I’ve had three accidents on my bike.
It’s the third time. Once was on a bridge trying to pass some office lady, the other was when I hit by two men in a car trying to make a right hand turn near a motorcycle racing stadium. The latest episode occurred when I tried to pass a bus. As I approached the bus from behind it got close to the curb and so rather than slam into one Japan’s many concrete telephone poles I slammed on the brakes and flew over my handle bars and landed on my back, if I remember correctly. Anyway, I survived. My new helmet came in handy. I just replaced it last month. My bike is fast and I ride furious. Over the last four months I’ve become a stronger and faster bike rider. This makes it fun and dangerous. Sometimes when you are having so much fun you forget that you are mortal.
One of my worst accidents was in Los Angeles. I was coming down the street and some a##%%&” opened the door to his Mercedes in front of the post office, after yelling at some lady in front of him to move. I crashed into his door but his drivers side window was luckily rolled down. I landed on my hands and knees like spiderman. I got up and he rushed over to me and I got in his face and I asked him “are you alright &$#&#$$$?” I was pissed beyond pissed. He gave me his information. I was ok and so was my bike but again I was lucky.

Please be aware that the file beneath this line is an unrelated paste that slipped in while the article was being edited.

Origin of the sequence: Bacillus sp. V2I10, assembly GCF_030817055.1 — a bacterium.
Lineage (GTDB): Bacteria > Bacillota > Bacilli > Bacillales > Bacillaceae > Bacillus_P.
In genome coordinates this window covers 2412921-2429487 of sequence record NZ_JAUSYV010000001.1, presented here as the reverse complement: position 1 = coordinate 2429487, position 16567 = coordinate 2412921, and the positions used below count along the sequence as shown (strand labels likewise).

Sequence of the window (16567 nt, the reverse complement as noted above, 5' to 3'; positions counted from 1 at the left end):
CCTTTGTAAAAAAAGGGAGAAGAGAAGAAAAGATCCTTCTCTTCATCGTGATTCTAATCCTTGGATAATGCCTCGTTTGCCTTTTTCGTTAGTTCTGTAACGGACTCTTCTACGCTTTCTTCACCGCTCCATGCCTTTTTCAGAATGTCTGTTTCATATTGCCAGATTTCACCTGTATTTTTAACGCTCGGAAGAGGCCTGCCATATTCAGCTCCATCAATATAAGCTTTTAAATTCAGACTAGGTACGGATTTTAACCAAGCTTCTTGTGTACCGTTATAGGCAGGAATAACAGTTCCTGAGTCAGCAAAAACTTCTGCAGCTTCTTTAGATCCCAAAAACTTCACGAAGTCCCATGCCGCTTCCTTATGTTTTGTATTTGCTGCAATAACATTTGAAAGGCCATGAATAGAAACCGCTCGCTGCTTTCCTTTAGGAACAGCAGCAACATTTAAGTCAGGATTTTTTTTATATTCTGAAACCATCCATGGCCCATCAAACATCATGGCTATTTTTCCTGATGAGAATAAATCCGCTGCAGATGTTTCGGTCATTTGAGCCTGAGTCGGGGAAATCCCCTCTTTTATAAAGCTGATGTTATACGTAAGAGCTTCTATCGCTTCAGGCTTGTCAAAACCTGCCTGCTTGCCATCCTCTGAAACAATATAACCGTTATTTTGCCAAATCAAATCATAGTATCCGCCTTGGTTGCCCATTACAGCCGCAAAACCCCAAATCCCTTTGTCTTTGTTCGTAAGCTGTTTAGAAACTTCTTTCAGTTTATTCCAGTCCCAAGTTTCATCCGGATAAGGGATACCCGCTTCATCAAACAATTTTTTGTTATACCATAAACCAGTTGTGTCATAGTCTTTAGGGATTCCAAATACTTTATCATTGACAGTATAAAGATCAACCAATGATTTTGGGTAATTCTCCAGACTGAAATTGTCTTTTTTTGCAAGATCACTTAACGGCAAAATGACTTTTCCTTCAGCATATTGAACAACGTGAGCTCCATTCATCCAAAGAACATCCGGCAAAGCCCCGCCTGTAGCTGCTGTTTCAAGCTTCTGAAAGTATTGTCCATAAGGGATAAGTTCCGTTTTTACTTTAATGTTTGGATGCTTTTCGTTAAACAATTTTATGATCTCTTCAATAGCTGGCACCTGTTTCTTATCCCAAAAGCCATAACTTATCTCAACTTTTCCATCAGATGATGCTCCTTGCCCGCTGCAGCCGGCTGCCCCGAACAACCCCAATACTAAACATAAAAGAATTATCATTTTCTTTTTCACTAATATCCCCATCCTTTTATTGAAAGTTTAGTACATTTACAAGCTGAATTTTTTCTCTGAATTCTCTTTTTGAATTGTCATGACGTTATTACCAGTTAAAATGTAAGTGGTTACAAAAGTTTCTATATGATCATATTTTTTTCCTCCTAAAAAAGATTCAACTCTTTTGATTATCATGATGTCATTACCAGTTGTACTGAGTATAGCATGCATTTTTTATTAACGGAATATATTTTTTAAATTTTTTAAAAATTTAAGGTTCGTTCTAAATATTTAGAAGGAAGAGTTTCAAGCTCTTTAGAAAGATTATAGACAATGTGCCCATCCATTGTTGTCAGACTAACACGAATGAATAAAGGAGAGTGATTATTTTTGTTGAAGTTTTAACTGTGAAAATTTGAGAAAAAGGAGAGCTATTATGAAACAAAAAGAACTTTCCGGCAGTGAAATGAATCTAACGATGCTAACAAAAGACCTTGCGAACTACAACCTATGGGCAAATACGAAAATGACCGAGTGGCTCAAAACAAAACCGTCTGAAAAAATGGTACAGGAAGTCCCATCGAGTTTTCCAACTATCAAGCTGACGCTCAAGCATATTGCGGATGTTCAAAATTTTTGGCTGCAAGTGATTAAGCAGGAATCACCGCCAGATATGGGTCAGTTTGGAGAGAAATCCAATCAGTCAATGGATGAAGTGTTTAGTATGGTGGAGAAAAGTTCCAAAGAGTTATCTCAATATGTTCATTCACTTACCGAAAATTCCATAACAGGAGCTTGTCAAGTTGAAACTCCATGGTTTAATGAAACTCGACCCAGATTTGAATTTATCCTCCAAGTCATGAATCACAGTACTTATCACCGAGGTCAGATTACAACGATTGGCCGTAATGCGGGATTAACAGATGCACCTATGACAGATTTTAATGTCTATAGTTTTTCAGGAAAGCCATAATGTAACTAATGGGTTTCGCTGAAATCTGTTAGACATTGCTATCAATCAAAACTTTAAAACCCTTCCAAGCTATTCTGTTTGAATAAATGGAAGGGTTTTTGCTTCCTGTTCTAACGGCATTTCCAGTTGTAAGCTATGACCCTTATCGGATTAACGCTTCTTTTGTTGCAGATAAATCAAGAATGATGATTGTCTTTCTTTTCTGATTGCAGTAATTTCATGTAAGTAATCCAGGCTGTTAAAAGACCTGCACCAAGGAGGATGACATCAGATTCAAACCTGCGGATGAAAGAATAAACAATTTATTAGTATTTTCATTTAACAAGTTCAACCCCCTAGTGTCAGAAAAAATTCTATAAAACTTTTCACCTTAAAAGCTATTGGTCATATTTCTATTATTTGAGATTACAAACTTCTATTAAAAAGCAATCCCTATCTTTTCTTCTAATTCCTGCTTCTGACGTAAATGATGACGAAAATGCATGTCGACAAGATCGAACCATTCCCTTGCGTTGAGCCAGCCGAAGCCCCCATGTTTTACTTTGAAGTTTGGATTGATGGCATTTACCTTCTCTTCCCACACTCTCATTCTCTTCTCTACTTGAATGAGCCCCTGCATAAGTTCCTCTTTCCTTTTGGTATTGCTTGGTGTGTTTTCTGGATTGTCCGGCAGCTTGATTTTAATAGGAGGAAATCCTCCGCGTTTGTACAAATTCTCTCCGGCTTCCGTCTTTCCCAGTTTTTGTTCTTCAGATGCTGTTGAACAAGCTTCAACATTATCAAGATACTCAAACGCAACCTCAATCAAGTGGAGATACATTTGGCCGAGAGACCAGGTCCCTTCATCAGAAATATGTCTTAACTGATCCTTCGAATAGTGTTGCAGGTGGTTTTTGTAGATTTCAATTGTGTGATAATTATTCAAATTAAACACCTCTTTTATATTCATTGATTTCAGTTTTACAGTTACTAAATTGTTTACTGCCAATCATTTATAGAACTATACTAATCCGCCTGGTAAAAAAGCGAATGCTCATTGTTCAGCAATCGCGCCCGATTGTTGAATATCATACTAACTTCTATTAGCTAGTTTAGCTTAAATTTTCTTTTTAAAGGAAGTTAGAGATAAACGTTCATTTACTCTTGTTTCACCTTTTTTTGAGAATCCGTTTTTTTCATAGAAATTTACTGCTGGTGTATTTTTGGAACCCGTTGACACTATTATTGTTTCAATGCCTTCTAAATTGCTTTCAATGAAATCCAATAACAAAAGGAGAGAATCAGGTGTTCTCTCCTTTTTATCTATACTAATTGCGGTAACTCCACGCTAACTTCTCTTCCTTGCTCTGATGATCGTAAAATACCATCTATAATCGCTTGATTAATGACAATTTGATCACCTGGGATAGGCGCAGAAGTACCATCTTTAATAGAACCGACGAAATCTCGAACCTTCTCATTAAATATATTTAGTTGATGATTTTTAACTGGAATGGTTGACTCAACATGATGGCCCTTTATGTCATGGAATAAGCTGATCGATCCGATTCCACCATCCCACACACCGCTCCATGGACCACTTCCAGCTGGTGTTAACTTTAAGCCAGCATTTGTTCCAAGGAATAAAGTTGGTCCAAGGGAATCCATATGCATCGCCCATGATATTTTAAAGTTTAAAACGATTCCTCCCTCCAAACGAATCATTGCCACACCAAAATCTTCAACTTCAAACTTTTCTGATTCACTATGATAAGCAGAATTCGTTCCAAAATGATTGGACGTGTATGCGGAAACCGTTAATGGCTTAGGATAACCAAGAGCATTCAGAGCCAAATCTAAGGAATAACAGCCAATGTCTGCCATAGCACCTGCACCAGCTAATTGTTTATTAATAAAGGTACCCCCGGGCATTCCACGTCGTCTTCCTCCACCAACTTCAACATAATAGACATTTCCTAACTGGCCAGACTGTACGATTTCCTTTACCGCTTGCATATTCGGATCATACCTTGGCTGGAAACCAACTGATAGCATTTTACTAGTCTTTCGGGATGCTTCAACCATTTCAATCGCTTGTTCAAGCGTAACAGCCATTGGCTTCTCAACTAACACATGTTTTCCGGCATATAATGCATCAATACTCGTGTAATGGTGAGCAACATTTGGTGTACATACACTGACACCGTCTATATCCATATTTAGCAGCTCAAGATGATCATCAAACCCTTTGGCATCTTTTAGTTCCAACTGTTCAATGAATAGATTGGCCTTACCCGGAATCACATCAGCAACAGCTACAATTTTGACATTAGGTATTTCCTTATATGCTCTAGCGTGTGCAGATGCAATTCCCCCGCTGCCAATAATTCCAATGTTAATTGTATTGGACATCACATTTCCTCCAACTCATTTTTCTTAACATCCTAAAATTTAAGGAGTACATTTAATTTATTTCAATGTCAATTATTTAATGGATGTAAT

Back to the story…
I picked myself up off the ground. Nobody seemed to notice what happened. I mean its common for people here to just to stare at you and not say anything in Japan. I rode to my school and started a lesson. My arm was bleeding and so was my leg. My students were not freaked out by my cuts and bruises. My shoulder was a little swollen too. I rode home later wondering how I got so lucky and contemplated slowing down a bit. My bike is now in the shop for a check-up and for some new road tires.
I don’t drive in Japan. I bike everywhere. My co-workers and some of my friends are impressed but also shocked by my actions. Biking does relieve stress. I feel healthier than when I ride on the train and where someone can just sneeze on my back. For some reason here people just sneeze without covering their mouths. I also don’t have to fight with people getting into and out of the trains, even though commuting by train is convenient. So, yeah, I feel a whole lot better rolling the dice and commuting to Ikebukero on my bike, whizzing past cars and busses and schoolgirls and schoolboys.
My longest commute is from Kawaguchi to Ikebukero, to Ueno and then back to Kawaguchi. I don’t have a smart phone but I can read a map. I’m having fun. I’m racing other cyclist, getting in shape and I get to work sweaty and happy.